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An Easter story

Dear Editor:

It is a story occurring in the natural world all around us. Its protagonist is the larva of a butterfly or moth, known as a caterpillar.

From the moment of its birth from a tiny egg on the underside of a leaf, its god is its stomach: Its only business is to put on corporeal substance, and so it eats and molts and eats and molts and eats for weeks on end.



Until one day it stops. For a time, it grows inert, digesting and excreting the remains of its last supper but otherwise doing nothing that the eye can see. Inwardly, things are happening that we can hardly imagine.

And suddenly it’s on the move. Leaving the comfort and relative security of its food plant, it embarks on a forced march, covering long distances on the ground and, to its peril, over highways and byways that intersect its path. With some species, this path seems guided by a GPS: The woolly bears that pass before my bicycle tires on the Rio Grande Trail in September are headed southwest; not one travels in another direction.




This creature is on the road to Calvary, and it must get there at the appointed time.

When at last it arrives at the foot of its cross, it affixes itself to it by means of a button of silk and sometimes a silken girdle. And then, having surrendered its mobility, it surrenders its existence: In a day or so, its skin splits and falls away, taking with it the 10 pseudopods, or false feet, that it has used to haul around its bulk.

What remains is a mummy, a lifeless object in a dying landscape on a cooling hemisphere. But the features of this mummy are remarkable and suggestive of magic: the butterfly that we will not see for another six months or more is clearly already here. The wings, the eyes, the antennae can all be discerned.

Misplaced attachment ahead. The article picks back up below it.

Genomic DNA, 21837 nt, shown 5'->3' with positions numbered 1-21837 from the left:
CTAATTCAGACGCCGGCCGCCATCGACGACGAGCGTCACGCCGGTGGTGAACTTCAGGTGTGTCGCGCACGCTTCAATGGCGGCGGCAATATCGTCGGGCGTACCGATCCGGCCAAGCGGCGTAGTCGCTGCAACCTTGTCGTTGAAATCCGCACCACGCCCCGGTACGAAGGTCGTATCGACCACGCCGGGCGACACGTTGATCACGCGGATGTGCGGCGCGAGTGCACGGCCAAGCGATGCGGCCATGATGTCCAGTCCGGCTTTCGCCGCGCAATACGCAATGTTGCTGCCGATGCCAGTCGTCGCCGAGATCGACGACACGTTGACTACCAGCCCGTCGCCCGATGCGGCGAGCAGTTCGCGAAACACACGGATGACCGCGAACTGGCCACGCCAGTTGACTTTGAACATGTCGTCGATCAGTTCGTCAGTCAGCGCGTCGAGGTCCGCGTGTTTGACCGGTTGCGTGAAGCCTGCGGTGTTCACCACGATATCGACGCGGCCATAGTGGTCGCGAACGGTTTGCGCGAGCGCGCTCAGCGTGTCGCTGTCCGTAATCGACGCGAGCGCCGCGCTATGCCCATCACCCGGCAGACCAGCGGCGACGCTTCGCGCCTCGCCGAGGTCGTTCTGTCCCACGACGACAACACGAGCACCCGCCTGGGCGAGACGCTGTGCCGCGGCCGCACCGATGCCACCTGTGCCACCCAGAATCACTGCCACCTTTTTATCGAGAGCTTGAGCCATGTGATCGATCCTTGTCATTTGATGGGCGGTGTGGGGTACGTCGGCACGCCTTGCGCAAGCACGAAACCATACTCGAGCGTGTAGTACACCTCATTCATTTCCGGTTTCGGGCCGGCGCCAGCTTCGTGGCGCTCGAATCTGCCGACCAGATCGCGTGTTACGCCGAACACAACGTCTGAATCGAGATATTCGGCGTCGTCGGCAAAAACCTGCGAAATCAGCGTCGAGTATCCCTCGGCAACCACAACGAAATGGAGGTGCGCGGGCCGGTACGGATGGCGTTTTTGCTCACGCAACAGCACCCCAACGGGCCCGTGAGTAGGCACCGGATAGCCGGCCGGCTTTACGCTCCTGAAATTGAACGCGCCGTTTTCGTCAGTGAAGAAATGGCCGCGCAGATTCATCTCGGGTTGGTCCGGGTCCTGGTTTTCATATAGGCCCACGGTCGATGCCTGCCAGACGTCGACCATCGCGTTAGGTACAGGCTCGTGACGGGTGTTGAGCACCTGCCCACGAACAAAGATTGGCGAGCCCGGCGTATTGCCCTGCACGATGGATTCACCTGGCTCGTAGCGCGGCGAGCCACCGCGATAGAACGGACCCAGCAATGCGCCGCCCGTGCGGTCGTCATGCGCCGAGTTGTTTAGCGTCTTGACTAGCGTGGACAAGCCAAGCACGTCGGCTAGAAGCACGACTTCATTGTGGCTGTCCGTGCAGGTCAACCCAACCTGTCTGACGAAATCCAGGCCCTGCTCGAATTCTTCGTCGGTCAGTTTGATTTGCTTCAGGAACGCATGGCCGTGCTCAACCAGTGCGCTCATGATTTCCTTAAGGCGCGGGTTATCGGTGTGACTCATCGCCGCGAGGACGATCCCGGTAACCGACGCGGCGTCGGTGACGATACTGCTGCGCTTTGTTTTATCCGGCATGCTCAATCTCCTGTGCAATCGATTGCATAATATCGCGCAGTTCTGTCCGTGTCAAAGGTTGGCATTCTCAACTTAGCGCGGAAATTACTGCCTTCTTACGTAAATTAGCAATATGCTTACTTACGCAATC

Paul told the Philippians of how a savior “will transform the body of our humble state into conformity with the body of his glory, by the exertion of a power that he has even to subject all things to himself.” In the case of the caterpillar, something akin to this transformative power has been at work during its long death march.

We know how the story ends: Eventually the vernal equinox arrives, the stone is rolled away from the tomb, and a winged, glorified body launches itself into the ether.

If you ask what is the basis for my belief, it is the fact that, as Hamlet exclaims, “Examples gross as earth exhort me.”

“All that passes is a parable,” Goethe wrote. We are surrounded by stories that tell yet another story.

Thanks to this particular story, observed frequently and reverently during my childhood, I know what I am and who I may become.

Chad Klinger

Carbondale


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